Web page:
Staying in the Question - one of the most powerful dental patient communication tools you can use - Part I.
Mary Osborne wrote this article in 1997. I consider it a classic in health-centered or relationship-based dentistry. Mary is a member of the ISOC advisory board.LDC
Staying in the question has more to do with how you come to communication, than what you say.
The strategy is not complicated, but the attitude it requires can be difficult to cultivate.
It is much more than a technique - it is an attitude. It involves letting go of assumptions, refraining from giving information prematurely, and becoming more open. It requires curiosity, patience, and a deep belief that the person with whom you are communicating has something to say which is important for you to hear.
When you learn to stay in the question you can hear the values on which your patients and clients base their decisions about health. You can give them information that responds to their needs. You can engage in communication that is more relevant to them and more rewarding for you.
It's valuable to understand what it means to stay in the question, how it enhances your ability to facilitate the decision-making process of your patients, how it can help you encourage patients to pursue higher levels of health, and how it contributes to the process of co-discovery. We'll also talk about the kinds of questions that contribute to the process, and those that are more likely to inhibit the process.
It's valuable to understand what it means to stay in the question, how it enhances your ability to facilitate the decision-making process of your patients, how it can help you encourage patients to pursue higher levels of health, and how it contributes to the process of co-discovery.
Internal and External Information
We all want our patients to make healthy choices for themselves. We understand the importance of informed choice.
As a dental hygiene student many years ago, I was told that my primary role was that of a dental health educator. Like most in our profession, I believed that all I had to do was give people enough information and they would make good choices for themselves.
Later in my career, consultants told me that my job was to sell dentistry. I was taught the skill of asking questions, which would lead patients to the answers we wanted them to have. I was never quite comfortable in this role. I saw this process as manipulative, and I don't believe manipulation promotes health.
Healthy choices are those that are made freely and without coercion. They are made with clear expectations about outcomes and a clear understanding of the price to be paid in order to achieve the desired outcome. Healthy choices are made with intention.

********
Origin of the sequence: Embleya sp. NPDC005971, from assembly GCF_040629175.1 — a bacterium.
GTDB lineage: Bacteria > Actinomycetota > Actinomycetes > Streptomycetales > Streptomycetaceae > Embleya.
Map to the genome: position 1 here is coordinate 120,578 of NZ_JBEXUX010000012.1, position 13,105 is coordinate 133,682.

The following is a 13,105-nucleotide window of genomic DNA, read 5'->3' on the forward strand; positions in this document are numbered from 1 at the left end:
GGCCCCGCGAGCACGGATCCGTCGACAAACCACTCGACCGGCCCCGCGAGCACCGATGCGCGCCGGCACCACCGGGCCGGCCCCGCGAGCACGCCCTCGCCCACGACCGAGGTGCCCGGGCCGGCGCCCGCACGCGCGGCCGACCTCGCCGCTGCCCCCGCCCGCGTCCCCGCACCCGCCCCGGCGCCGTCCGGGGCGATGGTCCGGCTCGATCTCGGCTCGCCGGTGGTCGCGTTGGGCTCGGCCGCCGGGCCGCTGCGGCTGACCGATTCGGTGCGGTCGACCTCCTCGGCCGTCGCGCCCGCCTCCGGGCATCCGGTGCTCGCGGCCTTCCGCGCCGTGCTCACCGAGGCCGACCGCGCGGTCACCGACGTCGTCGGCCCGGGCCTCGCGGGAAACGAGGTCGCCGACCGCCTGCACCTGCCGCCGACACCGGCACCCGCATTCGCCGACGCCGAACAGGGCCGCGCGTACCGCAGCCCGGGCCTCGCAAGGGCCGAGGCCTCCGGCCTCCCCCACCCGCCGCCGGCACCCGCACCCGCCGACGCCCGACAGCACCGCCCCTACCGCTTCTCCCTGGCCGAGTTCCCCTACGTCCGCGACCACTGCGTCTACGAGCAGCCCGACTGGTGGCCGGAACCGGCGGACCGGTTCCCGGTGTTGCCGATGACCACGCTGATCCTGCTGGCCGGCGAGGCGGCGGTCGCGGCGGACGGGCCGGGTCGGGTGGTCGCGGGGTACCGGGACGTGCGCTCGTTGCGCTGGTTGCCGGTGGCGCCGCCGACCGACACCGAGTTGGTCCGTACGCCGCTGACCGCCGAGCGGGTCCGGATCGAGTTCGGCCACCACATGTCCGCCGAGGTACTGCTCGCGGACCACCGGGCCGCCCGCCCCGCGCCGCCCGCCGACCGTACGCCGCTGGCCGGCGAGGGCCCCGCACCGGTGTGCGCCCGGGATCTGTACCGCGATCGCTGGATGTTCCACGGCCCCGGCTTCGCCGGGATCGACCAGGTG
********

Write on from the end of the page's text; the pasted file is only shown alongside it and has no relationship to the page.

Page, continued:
Helping your patients make healthy choices begins with your confidence that they are capable of making healthy choices. It further requires an assumption that people want to make healthy choices. You may say, "Well, of course." However, I mean you must trust that all of your patients and clients want to make healthy choices - even those who seem to resist your best efforts. Trusting the process with them can be very difficult.
A hygienist that attended a workshop I presented on this subject wrote with great candor that she struggled with really listening well. She said, "Part of my problem with listening may be that with many individuals I don't feel the need to listen because I want to control the conversation." I understand that feeling, and I know that other dental professionals share this sentiment. Our greatest challenge may be to really understand the importance of listening, and to give up our need to control the situation.
We all understand the importance of information in making choices about health. As health care providers, we have traditionally seen ourselves as the people with all the relevant information about good dental health. We are well aware of our responsibility to provide patients with that information. What we need to be more aware of is another source of information just as important to our patients' decision-making process.
The patients themselves are an invaluable source for information, as they come to us with important realizations and knowledge about who they are. The internal information they possess about themselves is just as important to their process as the external information we can offer them.
Dr. Albert Schweitzer once said, "Patients carry their own doctor inside. They come to us not knowing that truth. We are at our best when we give the physician who resides within each patient a chance to go to work."
Our patients and clients pass the information we give them through the filters of their own experiences, fears, assumptions, and values. Clients may not be aware that what they believe to be true, is really an assumption that may or may not be true. They may not be conscious of the way their previous experiences are affecting their feelings about the present situation, or how that could change.
They may not be able to relate the values that play out in other areas of their lives, to the choices they make in dentistry. Helping them access that internal information and make those connections is our challenge. Facilitating their process is our opportunity in dentistry today.
Facilitation bridges the gaps between what we know about dentistry, what our clients know about themselves, and the choices they have to make about their dental health.
Your role as a facilitator is to make it easier for your patients and clients to make healthy choices.
Your role as a facilitator is to make it easier for your patients and clients to make healthy choices. Try to approach your conversations with the belief that better health is something your patients want to achieve but they find various obstacles in their way. You can help them work through those obstacles.